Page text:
AdamWill

"This library has been an accepted part of the Linux OS for years now, and Red Hat in particular which is so often used as a web server OS, and so surprise has been expressed by many (quite rightly) at how it could go undetected so long in an open source OS."

Just a note to prevent anyone drawing the wrong conclusion from this: RH OSes don't usually use gnutls for web server security. We provide the Apache modules for all three major SSL/TLS libraries - mod_security (OpenSSL), mod_gnutls (gnutls) and mod_nss (NSS). mod_security is the one you're most likely to wind up with if you don't make an explicit choice. Your webserver is obviously only vulnerable to this exploit if you're using mod_gnutls (and you haven't installed the update yet).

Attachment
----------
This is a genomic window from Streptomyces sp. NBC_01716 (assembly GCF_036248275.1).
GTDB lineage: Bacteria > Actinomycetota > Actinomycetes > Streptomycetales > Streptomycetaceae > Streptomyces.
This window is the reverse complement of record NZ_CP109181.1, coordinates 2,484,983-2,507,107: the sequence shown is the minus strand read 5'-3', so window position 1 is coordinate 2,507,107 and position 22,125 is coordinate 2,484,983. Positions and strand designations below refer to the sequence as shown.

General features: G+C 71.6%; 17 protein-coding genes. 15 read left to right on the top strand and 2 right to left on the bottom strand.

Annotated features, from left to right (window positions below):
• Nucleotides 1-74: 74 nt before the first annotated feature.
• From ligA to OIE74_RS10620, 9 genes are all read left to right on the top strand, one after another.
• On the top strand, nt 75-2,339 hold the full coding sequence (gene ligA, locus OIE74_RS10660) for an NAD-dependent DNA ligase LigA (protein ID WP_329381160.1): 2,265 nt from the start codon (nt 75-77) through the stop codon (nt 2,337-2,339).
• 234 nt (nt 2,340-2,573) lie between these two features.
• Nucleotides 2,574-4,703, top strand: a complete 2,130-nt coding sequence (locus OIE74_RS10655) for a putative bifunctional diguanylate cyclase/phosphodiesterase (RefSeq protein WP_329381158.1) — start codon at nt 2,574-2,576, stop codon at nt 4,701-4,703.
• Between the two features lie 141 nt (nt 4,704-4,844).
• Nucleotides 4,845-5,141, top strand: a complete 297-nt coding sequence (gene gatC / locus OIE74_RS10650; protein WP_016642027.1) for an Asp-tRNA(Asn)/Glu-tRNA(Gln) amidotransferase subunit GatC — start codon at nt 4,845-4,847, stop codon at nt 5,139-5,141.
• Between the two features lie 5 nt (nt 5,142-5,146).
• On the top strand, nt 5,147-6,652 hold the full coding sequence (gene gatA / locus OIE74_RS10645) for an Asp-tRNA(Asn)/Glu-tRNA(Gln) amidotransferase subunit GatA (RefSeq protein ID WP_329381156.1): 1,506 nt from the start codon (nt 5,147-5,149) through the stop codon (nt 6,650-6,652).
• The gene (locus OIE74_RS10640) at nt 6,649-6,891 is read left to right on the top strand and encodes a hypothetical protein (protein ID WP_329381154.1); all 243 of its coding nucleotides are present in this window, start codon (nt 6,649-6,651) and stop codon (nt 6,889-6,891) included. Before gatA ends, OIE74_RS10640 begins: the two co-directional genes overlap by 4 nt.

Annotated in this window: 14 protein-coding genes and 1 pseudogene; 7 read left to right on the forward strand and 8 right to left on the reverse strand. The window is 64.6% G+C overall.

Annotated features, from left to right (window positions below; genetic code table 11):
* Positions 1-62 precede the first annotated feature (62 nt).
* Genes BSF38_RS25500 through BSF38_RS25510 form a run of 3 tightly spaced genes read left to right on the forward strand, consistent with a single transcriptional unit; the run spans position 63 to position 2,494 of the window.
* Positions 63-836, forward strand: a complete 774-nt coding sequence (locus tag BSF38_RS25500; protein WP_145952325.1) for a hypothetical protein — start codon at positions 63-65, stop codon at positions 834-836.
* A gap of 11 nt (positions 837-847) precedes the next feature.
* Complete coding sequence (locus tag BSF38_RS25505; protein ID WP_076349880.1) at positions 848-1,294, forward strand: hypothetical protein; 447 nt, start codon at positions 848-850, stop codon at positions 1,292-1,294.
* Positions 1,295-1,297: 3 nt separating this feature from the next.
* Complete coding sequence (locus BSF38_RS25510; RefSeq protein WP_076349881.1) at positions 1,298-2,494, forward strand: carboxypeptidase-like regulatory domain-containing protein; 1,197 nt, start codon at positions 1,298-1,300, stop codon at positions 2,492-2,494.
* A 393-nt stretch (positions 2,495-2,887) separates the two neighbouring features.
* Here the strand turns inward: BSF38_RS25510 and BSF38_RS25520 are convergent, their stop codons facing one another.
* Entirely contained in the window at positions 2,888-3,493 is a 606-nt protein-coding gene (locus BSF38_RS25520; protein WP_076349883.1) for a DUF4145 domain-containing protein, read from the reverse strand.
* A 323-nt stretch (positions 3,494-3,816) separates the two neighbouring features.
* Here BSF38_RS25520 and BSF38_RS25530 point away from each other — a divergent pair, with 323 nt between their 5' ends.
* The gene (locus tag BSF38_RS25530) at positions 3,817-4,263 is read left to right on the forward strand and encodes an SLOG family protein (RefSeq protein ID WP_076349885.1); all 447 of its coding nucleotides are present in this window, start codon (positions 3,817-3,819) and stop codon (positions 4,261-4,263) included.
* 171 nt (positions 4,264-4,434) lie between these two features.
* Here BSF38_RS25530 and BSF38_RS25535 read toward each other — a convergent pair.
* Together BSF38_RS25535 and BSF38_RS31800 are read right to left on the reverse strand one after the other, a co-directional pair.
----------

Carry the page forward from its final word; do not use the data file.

AdamWill

By testing against real-world sites you're also throwing network randomness into the equation. I bet if you ran the same set of tests five times in a row, some of the numbers would be quite different. I think it'd be a fairer to test to run against copies of sites stored on a server on the local network.

AdamWill

khess: right click GNOME panel, click 'Add to panel...', click 'Command Line'. Been there for years. Best not complain about the current desktops being stagnant if you don't know all their features yet. =) deskbar-applet is a more sophisticated version of a similar idea, as well.

It's a bit odd to complain about a lack of innovation then say you don't use KDE 4 because you preferred KDE 3. Surely that's because there was, well, innovation? Even though you didn't like it, it's still innovation.

You also managed to entirely miss the fact that GNOME's 2 series is coming to an end, and GNOME 3.0 will arrive probably within the year, featuring an entirely new interface - gnome-shell. http://live.gnome.org/GnomeShell . It's really worth doing a bit of research before writing this kind of article. You might also have come across Nepomuk, which will make a significant difference to the desktop experience in both KDE and GNOME in future.